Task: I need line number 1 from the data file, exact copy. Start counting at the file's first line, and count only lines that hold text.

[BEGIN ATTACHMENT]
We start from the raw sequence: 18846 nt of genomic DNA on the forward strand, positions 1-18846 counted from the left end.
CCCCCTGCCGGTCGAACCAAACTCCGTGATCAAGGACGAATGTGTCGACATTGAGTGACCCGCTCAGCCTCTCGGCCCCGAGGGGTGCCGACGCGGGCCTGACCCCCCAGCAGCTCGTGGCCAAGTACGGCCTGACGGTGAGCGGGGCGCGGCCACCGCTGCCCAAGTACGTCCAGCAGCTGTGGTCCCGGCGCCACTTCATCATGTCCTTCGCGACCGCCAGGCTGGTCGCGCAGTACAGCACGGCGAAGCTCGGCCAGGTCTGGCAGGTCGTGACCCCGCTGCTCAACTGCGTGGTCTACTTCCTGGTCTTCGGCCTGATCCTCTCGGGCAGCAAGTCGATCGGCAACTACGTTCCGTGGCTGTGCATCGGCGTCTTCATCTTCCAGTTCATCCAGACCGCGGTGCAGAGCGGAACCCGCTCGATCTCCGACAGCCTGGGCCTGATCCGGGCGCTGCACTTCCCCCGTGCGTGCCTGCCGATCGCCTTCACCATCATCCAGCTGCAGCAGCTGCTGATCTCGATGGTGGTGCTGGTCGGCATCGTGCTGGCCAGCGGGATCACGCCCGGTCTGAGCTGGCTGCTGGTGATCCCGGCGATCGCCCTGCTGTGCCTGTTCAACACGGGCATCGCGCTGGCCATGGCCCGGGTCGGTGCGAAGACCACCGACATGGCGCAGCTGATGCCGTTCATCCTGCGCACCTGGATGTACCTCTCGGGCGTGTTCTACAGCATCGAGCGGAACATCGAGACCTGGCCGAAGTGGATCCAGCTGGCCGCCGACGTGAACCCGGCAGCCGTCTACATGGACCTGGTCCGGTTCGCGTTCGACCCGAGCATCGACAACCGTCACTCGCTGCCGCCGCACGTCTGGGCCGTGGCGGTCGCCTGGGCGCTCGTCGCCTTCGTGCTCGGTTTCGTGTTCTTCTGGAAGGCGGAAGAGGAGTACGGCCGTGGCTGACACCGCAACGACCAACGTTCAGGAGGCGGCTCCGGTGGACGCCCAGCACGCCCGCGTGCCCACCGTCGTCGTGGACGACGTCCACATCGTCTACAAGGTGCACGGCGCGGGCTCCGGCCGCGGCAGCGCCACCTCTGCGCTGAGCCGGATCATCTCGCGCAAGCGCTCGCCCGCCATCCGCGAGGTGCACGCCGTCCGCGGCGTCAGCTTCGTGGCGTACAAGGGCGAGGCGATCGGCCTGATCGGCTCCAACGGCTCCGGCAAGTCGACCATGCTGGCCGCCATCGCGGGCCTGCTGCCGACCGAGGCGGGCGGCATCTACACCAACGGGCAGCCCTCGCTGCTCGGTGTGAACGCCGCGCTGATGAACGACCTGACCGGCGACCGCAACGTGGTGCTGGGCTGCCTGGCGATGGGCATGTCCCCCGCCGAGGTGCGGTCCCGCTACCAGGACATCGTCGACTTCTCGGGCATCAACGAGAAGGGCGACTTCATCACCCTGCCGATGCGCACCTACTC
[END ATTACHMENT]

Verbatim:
We start from the raw sequence: 18846 nt of genomic DNA on the forward strand, positions 1-18846 counted from the left end.